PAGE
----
The National Association of Secondary School Principals (NASSP) supporting school leaders in helping all students become college and career-ready and to succeed in post-secondary education and training
"In general, I’m a fan of anything that gets students writing, and there are real benefits to giving students the gift of textual brevity rather than the stomach-churning fear of a five-paragraph structured essay. I’ve done quite a few articles on the benefits of Twitter’s 140-character approach to writing and my teacher’s gut says the same applies to text messaging. Truth, studies on this topic are inconclusive."
Another shift in the ELA standards is a concentrated focus on argument instead of persuasion. While persuasion may often rely on emotional appeals and personal experience, argument requires more textual evidence and close-reading of the text. This lesson shows a multi-step approach to help students learn to focus on how an argument is constructed.
There are some things computers really can do better than humans. But what about writing?
"Mark Shermis (pictured) heads up the University of Akron College of Education. Earlier this year, he co-authored a study of nine different essay-grading computer programs. Shermis says that on shorter writing assignments the computer programs matched grades from real live humans up to 85 percent of the time. But on longer, more complicated responses, the technology didn’t do quite as well."
This is a great example of how teachers are integrating writing assignments across the curriculum, helping students practice practice their oral communication skills, and helping students safely publish their work in digital forms online.
“an intense focus, across nearly every academic subject, on teaching the skills that underlie good analytical writing.”
Direct and Explicit Instruction
“The thing is, kids need a formula, at least at first, because what we are asking them to do is very difficult. So God, let’s stop acting like they should just know how to do it. Give them a formula! Later, when they understand the rules of good writing, they can figure out how to break them.”
Standards define expectations. Teachers help students meet expectations.
"traditional instruction delivered by the teachers already in classrooms may turn out to be the most powerful lever we have for improving school performance after all."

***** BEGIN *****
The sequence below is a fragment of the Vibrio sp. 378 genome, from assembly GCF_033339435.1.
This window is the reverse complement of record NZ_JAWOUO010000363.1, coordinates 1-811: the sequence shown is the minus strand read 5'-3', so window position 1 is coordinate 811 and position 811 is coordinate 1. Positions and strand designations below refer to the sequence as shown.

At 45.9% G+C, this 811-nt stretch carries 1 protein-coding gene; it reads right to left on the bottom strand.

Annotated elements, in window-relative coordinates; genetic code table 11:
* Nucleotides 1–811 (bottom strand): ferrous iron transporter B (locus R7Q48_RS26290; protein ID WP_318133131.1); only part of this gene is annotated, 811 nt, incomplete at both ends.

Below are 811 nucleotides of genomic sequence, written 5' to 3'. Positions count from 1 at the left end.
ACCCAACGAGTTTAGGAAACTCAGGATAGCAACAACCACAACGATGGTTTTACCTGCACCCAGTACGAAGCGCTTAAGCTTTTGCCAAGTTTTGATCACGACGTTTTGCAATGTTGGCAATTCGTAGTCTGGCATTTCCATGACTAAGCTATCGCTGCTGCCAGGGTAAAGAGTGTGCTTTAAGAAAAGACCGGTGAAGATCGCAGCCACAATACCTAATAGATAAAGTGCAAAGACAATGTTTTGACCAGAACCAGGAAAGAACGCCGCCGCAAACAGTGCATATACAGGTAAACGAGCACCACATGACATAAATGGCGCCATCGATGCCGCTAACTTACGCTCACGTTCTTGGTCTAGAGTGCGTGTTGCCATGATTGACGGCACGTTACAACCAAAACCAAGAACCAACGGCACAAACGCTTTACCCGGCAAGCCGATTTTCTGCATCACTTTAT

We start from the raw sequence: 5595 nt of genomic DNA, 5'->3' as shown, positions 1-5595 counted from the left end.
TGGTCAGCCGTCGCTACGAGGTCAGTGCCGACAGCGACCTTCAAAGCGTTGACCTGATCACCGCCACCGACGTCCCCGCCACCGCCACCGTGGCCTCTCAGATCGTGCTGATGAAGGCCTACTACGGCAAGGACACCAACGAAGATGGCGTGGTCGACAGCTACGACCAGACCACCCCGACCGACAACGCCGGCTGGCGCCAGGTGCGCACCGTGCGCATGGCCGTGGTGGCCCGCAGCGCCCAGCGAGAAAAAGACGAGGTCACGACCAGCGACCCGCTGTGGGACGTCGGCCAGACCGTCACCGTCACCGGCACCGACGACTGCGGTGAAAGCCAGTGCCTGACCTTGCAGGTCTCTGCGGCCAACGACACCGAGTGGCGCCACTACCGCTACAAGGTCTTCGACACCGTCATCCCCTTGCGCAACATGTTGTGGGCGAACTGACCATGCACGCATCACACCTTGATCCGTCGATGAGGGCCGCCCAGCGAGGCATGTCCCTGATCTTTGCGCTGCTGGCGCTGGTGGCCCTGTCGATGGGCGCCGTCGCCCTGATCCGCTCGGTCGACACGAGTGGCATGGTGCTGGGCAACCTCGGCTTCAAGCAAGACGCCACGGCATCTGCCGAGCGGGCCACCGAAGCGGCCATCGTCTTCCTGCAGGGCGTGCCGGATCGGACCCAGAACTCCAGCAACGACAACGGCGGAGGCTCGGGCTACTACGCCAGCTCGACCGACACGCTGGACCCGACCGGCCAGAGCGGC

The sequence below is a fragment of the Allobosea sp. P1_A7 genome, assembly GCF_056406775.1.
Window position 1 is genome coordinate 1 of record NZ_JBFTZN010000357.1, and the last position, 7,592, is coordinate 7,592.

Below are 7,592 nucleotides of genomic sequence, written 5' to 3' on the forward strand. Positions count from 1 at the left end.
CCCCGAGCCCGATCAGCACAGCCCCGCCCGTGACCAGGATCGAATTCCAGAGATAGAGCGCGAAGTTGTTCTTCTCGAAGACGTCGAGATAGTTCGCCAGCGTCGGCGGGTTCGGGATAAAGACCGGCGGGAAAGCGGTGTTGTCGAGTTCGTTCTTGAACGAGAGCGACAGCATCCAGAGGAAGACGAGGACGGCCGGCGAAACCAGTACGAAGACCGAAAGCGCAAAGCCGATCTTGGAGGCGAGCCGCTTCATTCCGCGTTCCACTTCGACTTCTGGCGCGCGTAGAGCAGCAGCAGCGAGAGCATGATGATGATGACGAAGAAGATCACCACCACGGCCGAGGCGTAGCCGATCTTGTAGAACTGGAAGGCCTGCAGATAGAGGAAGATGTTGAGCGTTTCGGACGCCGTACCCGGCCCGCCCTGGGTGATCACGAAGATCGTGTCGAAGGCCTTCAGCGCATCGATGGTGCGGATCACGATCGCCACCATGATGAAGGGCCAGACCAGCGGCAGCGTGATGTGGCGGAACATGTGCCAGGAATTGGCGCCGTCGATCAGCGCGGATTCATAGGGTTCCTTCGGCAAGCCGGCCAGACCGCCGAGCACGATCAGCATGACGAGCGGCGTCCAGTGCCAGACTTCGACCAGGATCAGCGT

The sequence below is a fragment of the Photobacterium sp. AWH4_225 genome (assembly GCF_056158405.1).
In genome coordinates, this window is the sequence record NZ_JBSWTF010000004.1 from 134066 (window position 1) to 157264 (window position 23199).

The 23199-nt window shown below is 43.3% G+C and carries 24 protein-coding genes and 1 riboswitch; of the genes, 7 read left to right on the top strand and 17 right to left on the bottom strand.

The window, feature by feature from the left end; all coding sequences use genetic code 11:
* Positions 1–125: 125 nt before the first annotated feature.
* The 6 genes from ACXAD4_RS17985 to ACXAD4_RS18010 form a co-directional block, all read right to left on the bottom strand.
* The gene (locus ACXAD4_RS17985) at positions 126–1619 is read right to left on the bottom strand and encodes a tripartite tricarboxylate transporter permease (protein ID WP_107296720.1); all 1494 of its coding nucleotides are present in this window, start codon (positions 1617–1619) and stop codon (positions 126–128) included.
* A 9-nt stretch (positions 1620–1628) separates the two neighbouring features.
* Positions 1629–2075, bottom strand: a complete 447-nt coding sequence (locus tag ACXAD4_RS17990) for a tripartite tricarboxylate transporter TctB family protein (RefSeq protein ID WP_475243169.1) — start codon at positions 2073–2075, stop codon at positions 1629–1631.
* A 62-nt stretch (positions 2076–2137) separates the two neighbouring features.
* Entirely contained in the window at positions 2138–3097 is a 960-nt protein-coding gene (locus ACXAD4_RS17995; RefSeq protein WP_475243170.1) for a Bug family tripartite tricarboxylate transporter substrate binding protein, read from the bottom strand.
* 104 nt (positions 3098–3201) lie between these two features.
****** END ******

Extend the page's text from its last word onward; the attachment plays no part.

The best place to teach literacy skills is in content areas. - Dan Willingham
the emphasis on writing at New Dorp helped in knowledge and vocabulary acquisition by forcing "distributed practice" of subject matter and vocabulary, causing them to be learned more effectively by having to be written out.
Writing improves reading and vice versa. - Steve Graham
the promise of the method lies in its efficiency: killing two birds with one stone, both writing and general knowledge. The efficiency is significant only if it's an effective pedagogical device in support of cumulative knowledge building.
The key is that students can apply what they have learned.
As schools embark on the implementation of the Common Core standards, let us hope that educators keep in mind that they are just standards and that the heavy lifting, as Hirsch suggests, will be that of “defining specifically the knowledge to be learned.”
September is National Literacy Month, and what better way to celebrate and promote literacy than focusing on the tools that students own and love: their ce (Top story: Enriching literacy with cell phones?
How Quick Bursts of Writing Connect to the Common Core State Standards
• Writing is present in all the standards (If you’ve studied the standards, you know this well. Hooray! Writing should be part of everything we are doing and studying across the curriculum. Putting writing in its proper place at the head of the table right alongside reading will help us better meet Common Core expectations. Quick Bursts help us efficiently infuse writing into much more of what we do.)
A report released by the Nebraska Department of Education showed Beatrice Public Schools eighth and 11th graders fell behind their peers on new statewide writing tests.
The reports, released earlier this week, reflect increased writing standards and a new testing method in those grades for 2012.
“A new, more rigorous writing process was introduced to students in grades 8 and 11,” the press release states. “In addition to the newly revised writing standards, the writing process became more ‘college and career ready.’”